13 May, 2020
10 Min Read
Getting cash transfers out of a JAM
By, Jean Drèze is Visiting Professor at the Department of Economics, Ranchi University; Reetika Khera is Associate Professor of Economics at IIM Ahmedabad
For some years now, the so-called JAM trinity (Jan Dhan-Aadhaar-Mobile) has been propounded as a dream cash-transfer infrastructure for India.
It was born in chapter 3 of the Economic Survey 2015, titled “Wiping every tear from every eye: The JAM number trinity solution”. This early JAM promo humbly concluded that “nirvana today seems within reach”. The same lyrical tone can be found in the following year’s Economic Survey, where JAM’s virtues were praised once again.
An illusion and its fading
What JAM really means, in practical terms, is conveniently vague. The original formulation, in 2015, mentioned two possible incarnations of the trinity: mobile banking and post office payments.
The second option never made much headway, perhaps because it did not have enough scope for private profit. So Aadhaar-enabled mobile banking became the supreme goal.
The intoxication reached new heights as the JAM project latched on to another flourishing narrative, universal basic income (UBI). If you want to make cash transfers to everyone, what better platform can you have than Aadhaar, India’s unique biometric ID, doubling up as a permanent financial address? An illusion emerged that India had developed an ideal infrastructure for UBI, ready to be deployed at any time.
It took the coronavirus crisis for the bubble to burst. In the early days of the crisis, JAM was often invoked (sometimes along with UBI) as a possible tool of emergency relief. But when the time actually came to make cash transfers to the poor, JAM turned out to be of little use.
For all the excitement it had generated, JAM had not gone beyond some fancy digital-payment systems for the privileged. Long bank queues and related hardships have started emerging, especially in rural areas where the density of banks is relatively low.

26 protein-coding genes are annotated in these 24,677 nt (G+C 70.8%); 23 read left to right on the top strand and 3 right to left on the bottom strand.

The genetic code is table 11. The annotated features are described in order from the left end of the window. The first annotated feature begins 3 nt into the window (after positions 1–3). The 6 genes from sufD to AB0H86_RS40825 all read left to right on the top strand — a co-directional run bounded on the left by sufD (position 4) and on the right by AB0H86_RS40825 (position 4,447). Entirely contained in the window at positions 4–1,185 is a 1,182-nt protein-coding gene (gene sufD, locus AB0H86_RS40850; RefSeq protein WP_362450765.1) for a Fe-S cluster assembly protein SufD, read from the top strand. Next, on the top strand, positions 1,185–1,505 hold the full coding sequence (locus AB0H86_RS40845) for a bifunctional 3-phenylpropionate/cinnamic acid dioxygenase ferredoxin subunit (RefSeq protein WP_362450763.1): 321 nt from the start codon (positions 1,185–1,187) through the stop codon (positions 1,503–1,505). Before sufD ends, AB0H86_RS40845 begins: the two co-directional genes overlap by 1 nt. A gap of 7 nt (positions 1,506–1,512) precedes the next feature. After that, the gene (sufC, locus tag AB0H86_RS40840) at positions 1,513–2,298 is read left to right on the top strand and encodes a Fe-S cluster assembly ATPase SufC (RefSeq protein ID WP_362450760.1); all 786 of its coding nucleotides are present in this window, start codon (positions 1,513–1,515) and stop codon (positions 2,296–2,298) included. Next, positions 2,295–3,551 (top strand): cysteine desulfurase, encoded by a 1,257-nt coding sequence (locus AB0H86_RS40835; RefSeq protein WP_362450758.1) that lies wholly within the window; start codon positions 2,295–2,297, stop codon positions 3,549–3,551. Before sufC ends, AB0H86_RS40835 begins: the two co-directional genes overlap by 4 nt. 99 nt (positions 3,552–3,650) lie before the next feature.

In a Dalberg survey conducted last month in 10 states, only 25% of poor households reported that it was “easy” to access cash benefits. The crowds are all set to swell further as and when the lockdown is lifted or relaxed.
JAM enthusiasts may respond that the central government’s relief package does rely on Jan Dhan Yojana (JDY) at least – the J in the JAM, if not the entire trinity.
Why is NREGA account better then JDY accounts for DBT transfers?
Indeed, the lead cash-relief measure in the national relief package consists of monthly transfers of ?500 to women’s JDY accounts.
One way to think about this is to compare women’s JDY accounts with another possible basis for cash transfers, at least in rural areas: the list of households that have a National Rural Employment Guarantee Act (NREGA) job card.
The numbers of accounts are roughly comparable: about 14 crore for NREGA job cards, and 12 crore or so for women’s JDY accounts in rural and semi-urban areas (assuming that the gender distribution of accounts is similar in rural and urban areas).
1. First,the NREGA job-cards list is far more transparent and well-organised. During the frantic initial JDY wave, in 2014-15, banks opened JDY accounts en masse to meet the targets.